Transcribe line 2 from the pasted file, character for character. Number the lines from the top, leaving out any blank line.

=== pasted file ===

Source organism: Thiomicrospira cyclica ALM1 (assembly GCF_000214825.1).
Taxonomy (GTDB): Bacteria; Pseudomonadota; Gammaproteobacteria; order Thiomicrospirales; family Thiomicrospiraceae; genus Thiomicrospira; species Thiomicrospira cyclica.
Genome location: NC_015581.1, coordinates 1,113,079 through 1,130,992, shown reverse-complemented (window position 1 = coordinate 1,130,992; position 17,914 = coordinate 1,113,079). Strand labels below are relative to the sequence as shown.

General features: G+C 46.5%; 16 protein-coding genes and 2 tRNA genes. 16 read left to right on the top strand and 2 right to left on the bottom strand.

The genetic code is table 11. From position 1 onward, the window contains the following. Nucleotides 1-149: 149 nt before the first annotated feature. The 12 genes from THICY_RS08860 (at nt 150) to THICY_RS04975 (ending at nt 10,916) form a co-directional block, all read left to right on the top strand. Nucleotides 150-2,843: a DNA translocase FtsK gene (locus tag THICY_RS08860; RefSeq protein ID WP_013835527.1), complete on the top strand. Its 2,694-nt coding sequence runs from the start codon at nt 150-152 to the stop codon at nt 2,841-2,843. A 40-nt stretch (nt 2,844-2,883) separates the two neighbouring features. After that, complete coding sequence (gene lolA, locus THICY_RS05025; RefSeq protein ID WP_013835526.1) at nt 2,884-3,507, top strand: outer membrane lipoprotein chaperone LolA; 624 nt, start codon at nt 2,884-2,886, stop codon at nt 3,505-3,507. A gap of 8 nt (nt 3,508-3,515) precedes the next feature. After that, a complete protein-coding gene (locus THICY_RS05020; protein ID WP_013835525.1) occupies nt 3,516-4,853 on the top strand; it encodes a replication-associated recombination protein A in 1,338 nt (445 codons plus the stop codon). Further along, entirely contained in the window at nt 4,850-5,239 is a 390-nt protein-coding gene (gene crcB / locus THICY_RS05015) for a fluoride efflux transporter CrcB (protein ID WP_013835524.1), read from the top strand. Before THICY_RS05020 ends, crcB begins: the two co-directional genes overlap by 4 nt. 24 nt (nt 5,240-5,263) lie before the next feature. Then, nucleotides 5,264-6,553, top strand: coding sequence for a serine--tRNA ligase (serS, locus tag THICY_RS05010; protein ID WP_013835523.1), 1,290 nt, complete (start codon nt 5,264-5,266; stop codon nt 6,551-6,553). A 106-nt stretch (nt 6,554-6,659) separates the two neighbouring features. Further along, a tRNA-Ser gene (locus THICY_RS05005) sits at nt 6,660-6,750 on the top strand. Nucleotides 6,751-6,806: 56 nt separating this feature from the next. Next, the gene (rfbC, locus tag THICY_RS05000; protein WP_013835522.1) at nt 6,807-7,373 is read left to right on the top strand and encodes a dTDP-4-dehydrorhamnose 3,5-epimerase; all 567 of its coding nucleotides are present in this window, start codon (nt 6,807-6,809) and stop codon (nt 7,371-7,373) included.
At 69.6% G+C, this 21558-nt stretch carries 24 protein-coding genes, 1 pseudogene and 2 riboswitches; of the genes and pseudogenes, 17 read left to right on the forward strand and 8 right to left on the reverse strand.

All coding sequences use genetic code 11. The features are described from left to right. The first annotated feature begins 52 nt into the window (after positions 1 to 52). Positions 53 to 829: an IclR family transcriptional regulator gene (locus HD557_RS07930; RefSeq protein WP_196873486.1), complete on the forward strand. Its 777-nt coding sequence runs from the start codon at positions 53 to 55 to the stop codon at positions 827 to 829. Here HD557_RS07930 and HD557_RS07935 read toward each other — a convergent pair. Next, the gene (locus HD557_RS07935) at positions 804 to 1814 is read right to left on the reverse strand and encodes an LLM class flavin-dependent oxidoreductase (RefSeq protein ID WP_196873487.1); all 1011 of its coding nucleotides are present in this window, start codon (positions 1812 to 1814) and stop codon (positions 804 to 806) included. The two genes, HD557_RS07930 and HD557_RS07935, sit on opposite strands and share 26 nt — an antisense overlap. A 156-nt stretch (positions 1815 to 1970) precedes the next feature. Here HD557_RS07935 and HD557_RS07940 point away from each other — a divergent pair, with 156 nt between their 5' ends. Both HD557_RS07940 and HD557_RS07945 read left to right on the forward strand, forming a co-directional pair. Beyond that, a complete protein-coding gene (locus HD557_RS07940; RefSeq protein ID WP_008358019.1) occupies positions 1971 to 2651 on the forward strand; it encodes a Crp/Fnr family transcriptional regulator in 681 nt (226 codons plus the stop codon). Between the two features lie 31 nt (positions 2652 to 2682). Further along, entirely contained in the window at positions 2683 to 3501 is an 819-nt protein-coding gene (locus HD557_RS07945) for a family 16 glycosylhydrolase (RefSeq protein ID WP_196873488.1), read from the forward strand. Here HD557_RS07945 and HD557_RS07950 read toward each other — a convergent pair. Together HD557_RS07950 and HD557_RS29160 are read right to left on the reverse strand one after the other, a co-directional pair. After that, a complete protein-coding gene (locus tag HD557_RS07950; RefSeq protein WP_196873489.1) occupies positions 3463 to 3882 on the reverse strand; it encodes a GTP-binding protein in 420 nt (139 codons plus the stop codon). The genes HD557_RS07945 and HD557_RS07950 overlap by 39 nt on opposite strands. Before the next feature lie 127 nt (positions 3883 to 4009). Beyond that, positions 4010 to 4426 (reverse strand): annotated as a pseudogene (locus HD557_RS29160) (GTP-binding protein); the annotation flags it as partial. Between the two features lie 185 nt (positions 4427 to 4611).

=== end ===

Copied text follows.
Taxonomy (GTDB): Bacteria; Pseudomonadota; Gammaproteobacteria; order Thiomicrospirales; family Thiomicrospiraceae; genus Thiomicrospira; species Thiomicrospira cyclica.